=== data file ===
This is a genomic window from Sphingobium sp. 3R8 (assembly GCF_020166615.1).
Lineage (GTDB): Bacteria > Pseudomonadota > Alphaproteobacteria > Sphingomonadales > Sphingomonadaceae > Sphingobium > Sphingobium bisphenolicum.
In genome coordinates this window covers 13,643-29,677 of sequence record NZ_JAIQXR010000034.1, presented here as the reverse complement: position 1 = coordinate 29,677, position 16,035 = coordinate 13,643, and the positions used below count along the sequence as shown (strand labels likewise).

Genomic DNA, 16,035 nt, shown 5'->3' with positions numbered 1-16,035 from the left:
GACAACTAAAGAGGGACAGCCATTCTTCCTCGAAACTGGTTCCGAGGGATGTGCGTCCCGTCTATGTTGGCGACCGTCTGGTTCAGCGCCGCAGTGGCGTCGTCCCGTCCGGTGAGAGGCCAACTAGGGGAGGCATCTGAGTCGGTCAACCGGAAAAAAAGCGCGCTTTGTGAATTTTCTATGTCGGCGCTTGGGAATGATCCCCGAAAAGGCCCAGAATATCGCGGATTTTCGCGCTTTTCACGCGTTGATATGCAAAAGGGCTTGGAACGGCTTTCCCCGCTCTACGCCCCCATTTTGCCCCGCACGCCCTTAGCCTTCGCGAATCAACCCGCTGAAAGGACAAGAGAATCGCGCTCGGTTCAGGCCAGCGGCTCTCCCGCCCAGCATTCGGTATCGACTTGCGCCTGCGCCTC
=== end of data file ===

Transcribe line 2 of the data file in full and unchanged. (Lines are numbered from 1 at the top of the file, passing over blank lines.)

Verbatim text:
Lineage (GTDB): Bacteria > Pseudomonadota > Alphaproteobacteria > Sphingomonadales > Sphingomonadaceae > Sphingobium > Sphingobium bisphenolicum.